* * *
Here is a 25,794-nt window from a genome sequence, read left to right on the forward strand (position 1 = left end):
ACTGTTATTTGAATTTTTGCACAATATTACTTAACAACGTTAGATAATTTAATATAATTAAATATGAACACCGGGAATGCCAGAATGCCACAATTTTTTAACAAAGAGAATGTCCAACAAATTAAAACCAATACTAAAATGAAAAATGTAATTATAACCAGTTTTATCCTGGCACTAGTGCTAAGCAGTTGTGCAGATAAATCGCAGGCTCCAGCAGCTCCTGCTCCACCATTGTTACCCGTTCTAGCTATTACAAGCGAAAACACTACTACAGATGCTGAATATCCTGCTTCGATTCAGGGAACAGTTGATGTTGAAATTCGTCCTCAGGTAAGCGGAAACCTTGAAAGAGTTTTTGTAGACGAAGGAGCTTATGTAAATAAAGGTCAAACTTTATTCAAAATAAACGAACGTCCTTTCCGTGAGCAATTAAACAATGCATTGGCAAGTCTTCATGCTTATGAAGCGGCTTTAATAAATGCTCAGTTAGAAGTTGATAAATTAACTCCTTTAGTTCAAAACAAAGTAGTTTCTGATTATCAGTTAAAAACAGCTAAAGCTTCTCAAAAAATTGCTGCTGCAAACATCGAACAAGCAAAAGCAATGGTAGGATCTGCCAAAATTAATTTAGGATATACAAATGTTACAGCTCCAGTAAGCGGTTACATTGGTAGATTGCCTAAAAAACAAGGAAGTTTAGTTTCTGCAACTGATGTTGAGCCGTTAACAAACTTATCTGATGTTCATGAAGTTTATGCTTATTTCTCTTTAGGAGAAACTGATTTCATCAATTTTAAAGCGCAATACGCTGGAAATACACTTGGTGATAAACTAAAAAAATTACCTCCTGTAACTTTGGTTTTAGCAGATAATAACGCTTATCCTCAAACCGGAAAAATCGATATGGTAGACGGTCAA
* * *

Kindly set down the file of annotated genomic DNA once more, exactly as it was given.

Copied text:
Here is a 25,794-nt window from a genome sequence, read left to right on the forward strand (position 1 = left end):
ACTGTTATTTGAATTTTTGCACAATATTACTTAACAACGTTAGATAATTTAATATAATTAAATATGAACACCGGGAATGCCAGAATGCCACAATTTTTTAACAAAGAGAATGTCCAACAAATTAAAACCAATACTAAAATGAAAAATGTAATTATAACCAGTTTTATCCTGGCACTAGTGCTAAGCAGTTGTGCAGATAAATCGCAGGCTCCAGCAGCTCCTGCTCCACCATTGTTACCCGTTCTAGCTATTACAAGCGAAAACACTACTACAGATGCTGAATATCCTGCTTCGATTCAGGGAACAGTTGATGTTGAAATTCGTCCTCAGGTAAGCGGAAACCTTGAAAGAGTTTTTGTAGACGAAGGAGCTTATGTAAATAAAGGTCAAACTTTATTCAAAATAAACGAACGTCCTTTCCGTGAGCAATTAAACAATGCATTGGCAAGTCTTCATGCTTATGAAGCGGCTTTAATAAATGCTCAGTTAGAAGTTGATAAATTAACTCCTTTAGTTCAAAACAAAGTAGTTTCTGATTATCAGTTAAAAACAGCTAAAGCTTCTCAAAAAATTGCTGCTGCAAACATCGAACAAGCAAAAGCAATGGTAGGATCTGCCAAAATTAATTTAGGATATACAAATGTTACAGCTCCAGTAAGCGGTTACATTGGTAGATTGCCTAAAAAACAAGGAAGTTTAGTTTCTGCAACTGATGTTGAGCCGTTAACAAACTTATCTGATGTTCATGAAGTTTATGCTTATTTCTCTTTAGGAGAAACTGATTTCATCAATTTTAAAGCGCAATACGCTGGAAATACACTTGGTGATAAACTAAAAAAATTACCTCCTGTAACTTTGGTTTTAGCAGATAATAACGCTTATCCTCAAACCGGAAAAATCGATATGGTAGACGGTCAA